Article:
Date of Award

Fall 12-2011

Degree Type

Masters Thesis

Degree Name

Master of Science (MS)

Department

Marine Science

Committee Chair

Dr. Kevin Yeager

Committee Chair Department

Marine Science

Committee Member 2

Dr. Charlotte Brunner

Committee Member 2 Department

Marine Science

Committee Member 3

Dr. Mark Kulp

Abstract

Annual rates of shallow autocompaction (< 1 m) were calculated in the upper ~one meter of sediment from six cores of a transect in the Pearl River Marsh (PRM), Louisiana, in order to determine the most significant sedimentary property controlling this process. Compaction-free wedge cores were sub-sampled at one centimeter intervals to collect the following data: age control, using 137Cs and 210Pb, and sedimentary variables, specifically, particulate organic carbon, bulk density, median grain size, porosity, and water content. An upper and an underlying sedimentary unit (named the 137Cs and 210Pb units) were defined between radiometric datum levels, and their sedimentary properties were statistically tested for significant differences using the non-parametric Mann-Whitney test. Rates of autocompaction were calculated from the model of Williams (2003), and both rates of autocompaction and sedimentation were tested for significant differences between the upper and lower sedimentary units.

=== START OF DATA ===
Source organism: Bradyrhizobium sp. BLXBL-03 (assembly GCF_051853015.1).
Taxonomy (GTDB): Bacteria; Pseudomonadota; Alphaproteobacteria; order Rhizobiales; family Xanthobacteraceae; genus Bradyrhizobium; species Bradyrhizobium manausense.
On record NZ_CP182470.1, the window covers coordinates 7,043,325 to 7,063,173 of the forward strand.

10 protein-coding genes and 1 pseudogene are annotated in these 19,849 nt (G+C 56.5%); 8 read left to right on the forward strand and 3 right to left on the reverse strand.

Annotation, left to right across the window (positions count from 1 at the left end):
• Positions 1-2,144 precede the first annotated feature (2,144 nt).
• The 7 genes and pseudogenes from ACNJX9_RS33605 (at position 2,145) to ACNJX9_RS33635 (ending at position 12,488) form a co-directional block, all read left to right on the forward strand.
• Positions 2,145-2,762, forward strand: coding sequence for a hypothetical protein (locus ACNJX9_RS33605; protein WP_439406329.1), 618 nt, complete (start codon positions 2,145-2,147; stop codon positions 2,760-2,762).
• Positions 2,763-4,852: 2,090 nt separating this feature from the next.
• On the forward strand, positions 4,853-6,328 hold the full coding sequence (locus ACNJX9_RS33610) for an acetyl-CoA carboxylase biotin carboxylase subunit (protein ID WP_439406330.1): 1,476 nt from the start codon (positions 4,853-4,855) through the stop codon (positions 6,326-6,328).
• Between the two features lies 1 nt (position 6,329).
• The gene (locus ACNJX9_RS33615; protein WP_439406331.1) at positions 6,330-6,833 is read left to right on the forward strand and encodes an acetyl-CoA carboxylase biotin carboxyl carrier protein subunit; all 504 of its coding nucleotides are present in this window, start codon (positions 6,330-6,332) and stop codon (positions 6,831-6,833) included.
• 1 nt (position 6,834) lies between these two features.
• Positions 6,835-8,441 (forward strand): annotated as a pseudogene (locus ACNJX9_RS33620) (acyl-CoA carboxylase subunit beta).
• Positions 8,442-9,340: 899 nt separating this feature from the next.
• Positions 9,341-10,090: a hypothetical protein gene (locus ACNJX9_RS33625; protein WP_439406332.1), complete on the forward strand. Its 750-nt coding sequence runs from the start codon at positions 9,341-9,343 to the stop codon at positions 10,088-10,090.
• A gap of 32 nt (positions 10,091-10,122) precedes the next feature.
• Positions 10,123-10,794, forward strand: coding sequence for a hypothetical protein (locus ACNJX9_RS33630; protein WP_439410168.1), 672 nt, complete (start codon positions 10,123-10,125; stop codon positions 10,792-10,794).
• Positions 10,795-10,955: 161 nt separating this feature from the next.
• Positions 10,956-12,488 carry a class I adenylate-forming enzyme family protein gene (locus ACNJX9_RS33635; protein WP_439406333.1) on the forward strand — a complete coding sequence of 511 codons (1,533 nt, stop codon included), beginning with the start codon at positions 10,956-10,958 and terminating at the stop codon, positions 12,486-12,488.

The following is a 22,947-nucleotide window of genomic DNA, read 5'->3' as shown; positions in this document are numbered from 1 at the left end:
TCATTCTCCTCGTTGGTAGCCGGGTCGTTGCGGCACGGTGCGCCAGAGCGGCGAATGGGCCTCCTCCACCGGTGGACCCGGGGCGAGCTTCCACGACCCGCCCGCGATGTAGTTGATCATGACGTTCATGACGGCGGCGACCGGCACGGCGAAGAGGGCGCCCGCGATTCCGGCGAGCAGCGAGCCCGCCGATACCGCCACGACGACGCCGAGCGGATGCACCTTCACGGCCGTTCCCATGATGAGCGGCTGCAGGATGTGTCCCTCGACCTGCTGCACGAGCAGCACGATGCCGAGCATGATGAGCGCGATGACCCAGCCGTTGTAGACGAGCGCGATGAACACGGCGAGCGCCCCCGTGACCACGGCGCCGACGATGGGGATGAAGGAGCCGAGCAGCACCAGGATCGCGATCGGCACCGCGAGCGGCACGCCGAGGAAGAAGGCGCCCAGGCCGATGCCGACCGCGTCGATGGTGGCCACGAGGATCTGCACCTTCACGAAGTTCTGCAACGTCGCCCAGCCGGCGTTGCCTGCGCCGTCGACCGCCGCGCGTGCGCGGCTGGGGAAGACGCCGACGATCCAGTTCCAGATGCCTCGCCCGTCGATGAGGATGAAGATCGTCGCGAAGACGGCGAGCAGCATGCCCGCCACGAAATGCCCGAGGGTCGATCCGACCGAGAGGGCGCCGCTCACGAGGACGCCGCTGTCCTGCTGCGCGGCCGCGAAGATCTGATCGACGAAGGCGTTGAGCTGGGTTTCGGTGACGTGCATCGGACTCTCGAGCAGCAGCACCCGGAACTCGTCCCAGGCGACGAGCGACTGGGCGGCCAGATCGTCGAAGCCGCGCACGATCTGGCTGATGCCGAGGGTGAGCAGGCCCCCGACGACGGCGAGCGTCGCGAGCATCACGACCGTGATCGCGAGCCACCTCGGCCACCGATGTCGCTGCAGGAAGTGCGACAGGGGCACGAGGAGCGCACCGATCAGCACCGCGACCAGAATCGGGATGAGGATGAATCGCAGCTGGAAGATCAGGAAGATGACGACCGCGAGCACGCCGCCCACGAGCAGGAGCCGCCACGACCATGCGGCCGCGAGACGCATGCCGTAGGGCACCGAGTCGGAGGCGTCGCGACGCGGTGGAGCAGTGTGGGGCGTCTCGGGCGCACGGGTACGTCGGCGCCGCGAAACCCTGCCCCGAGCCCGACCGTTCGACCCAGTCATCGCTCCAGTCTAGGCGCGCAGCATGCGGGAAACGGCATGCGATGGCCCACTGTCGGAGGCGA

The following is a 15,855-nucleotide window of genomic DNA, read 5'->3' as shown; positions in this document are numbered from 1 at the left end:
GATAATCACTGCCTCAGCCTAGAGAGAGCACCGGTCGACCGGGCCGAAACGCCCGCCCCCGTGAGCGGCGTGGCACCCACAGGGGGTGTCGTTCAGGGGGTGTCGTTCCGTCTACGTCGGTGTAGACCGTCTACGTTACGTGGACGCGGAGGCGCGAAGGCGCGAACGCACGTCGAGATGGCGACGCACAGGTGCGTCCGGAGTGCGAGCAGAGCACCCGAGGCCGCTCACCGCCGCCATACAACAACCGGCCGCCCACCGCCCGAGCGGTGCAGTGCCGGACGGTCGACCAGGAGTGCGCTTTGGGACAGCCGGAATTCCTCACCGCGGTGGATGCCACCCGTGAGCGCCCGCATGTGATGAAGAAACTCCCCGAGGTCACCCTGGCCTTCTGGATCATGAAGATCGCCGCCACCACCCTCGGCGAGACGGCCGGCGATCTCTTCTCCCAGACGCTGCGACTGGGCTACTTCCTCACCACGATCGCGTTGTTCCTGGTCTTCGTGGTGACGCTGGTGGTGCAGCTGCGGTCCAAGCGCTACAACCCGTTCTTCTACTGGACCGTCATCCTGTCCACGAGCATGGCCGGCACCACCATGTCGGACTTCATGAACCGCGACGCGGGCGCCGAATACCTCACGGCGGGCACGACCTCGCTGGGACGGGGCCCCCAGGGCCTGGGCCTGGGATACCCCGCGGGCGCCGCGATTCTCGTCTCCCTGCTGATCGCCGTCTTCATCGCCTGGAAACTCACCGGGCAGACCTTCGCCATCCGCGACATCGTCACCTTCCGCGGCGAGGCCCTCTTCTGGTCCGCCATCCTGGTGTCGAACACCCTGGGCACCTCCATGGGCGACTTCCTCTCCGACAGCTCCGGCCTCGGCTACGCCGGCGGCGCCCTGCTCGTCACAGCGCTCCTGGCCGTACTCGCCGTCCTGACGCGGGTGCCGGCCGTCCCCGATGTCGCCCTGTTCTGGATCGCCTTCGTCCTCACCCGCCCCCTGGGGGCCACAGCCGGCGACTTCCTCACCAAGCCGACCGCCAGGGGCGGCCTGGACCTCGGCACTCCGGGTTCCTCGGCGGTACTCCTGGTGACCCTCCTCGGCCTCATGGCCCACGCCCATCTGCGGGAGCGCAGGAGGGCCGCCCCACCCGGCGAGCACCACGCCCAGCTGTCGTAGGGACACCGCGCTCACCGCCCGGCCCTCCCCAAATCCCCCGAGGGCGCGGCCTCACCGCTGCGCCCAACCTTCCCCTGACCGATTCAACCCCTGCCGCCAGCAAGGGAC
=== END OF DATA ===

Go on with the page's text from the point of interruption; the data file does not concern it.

The upper unit in the six cores generally had lower bulk density, higher water content, higher porosity, and higher particulate organic carbon than the underlying unit, but with some interesting exceptions. Additionally, annual autocompaction and sedimentation rates were greatest in the overlying unit at stations PR02 (0.39 ± 0.05 cm/y) and PR05 (0.42 ± 0.03 cm/y) and greatest in the underlying unit at stations PR02 (0.22 ± 0.08 cm/y) and PR03 (0.18 ± 0.06 cm/y). Based on Spearman correlations, rates of autocompaction were most strongly correlated to and influenced by rates of sedimentation rather than the other sedimentary variables: particulate organic carbon, bulk density, median grain size, porosity, and water content. The rates of sedimentation and autocompaction from this study were similar to rates measured in similar studies that use different methodologies to calculate compaction. This study demonstrates that rates of autocompaction are highly variable in near-surface sediments and that these rates significantly decrease with increased depth.

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